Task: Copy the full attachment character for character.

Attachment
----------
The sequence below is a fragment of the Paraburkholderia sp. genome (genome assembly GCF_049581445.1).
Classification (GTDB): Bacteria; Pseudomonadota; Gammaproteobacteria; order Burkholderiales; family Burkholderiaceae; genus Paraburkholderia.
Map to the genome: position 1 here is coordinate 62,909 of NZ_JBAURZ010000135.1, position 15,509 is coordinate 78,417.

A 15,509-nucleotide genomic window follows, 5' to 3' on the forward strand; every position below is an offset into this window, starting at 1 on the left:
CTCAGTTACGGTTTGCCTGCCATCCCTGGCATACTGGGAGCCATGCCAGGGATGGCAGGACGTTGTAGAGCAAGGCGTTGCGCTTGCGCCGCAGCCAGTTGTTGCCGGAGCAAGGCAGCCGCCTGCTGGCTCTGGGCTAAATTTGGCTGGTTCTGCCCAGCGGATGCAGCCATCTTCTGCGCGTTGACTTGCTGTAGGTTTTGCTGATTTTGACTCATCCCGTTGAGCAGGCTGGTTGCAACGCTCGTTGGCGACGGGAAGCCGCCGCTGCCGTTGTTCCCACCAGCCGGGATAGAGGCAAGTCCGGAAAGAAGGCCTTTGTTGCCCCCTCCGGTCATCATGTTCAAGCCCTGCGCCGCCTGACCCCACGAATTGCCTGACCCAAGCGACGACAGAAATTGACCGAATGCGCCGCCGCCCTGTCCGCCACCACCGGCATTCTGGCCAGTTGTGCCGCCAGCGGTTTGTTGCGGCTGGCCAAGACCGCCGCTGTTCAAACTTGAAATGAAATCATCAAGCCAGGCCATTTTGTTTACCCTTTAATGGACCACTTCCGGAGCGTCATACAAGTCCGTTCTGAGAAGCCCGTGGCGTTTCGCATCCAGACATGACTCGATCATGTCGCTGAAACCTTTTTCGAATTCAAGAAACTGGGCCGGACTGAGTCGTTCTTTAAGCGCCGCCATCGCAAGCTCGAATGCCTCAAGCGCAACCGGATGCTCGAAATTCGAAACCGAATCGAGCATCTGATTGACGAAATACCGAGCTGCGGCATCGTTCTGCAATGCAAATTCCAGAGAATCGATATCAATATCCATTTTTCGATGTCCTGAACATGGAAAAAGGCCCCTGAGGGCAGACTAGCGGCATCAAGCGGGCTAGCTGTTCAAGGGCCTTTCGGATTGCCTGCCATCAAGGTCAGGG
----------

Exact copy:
The sequence below is a fragment of the Paraburkholderia sp. genome (genome assembly GCF_049581445.1).
Classification (GTDB): Bacteria; Pseudomonadota; Gammaproteobacteria; order Burkholderiales; family Burkholderiaceae; genus Paraburkholderia.
Map to the genome: position 1 here is coordinate 62,909 of NZ_JBAURZ010000135.1, position 15,509 is coordinate 78,417.

A 15,509-nucleotide genomic window follows, 5' to 3' on the forward strand; every position below is an offset into this window, starting at 1 on the left:
CTCAGTTACGGTTTGCCTGCCATCCCTGGCATACTGGGAGCCATGCCAGGGATGGCAGGACGTTGTAGAGCAAGGCGTTGCGCTTGCGCCGCAGCCAGTTGTTGCCGGAGCAAGGCAGCCGCCTGCTGGCTCTGGGCTAAATTTGGCTGGTTCTGCCCAGCGGATGCAGCCATCTTCTGCGCGTTGACTTGCTGTAGGTTTTGCTGATTTTGACTCATCCCGTTGAGCAGGCTGGTTGCAACGCTCGTTGGCGACGGGAAGCCGCCGCTGCCGTTGTTCCCACCAGCCGGGATAGAGGCAAGTCCGGAAAGAAGGCCTTTGTTGCCCCCTCCGGTCATCATGTTCAAGCCCTGCGCCGCCTGACCCCACGAATTGCCTGACCCAAGCGACGACAGAAATTGACCGAATGCGCCGCCGCCCTGTCCGCCACCACCGGCATTCTGGCCAGTTGTGCCGCCAGCGGTTTGTTGCGGCTGGCCAAGACCGCCGCTGTTCAAACTTGAAATGAAATCATCAAGCCAGGCCATTTTGTTTACCCTTTAATGGACCACTTCCGGAGCGTCATACAAGTCCGTTCTGAGAAGCCCGTGGCGTTTCGCATCCAGACATGACTCGATCATGTCGCTGAAACCTTTTTCGAATTCAAGAAACTGGGCCGGACTGAGTCGTTCTTTAAGCGCCGCCATCGCAAGCTCGAATGCCTCAAGCGCAACCGGATGCTCGAAATTCGAAACCGAATCGAGCATCTGATTGACGAAATACCGAGCTGCGGCATCGTTCTGCAATGCAAATTCCAGAGAATCGATATCAATATCCATTTTTCGATGTCCTGAACATGGAAAAAGGCCCCTGAGGGCAGACTAGCGGCATCAAGCGGGCTAGCTGTTCAAGGGCCTTTCGGATTGCCTGCCATCAAGGTCAGGG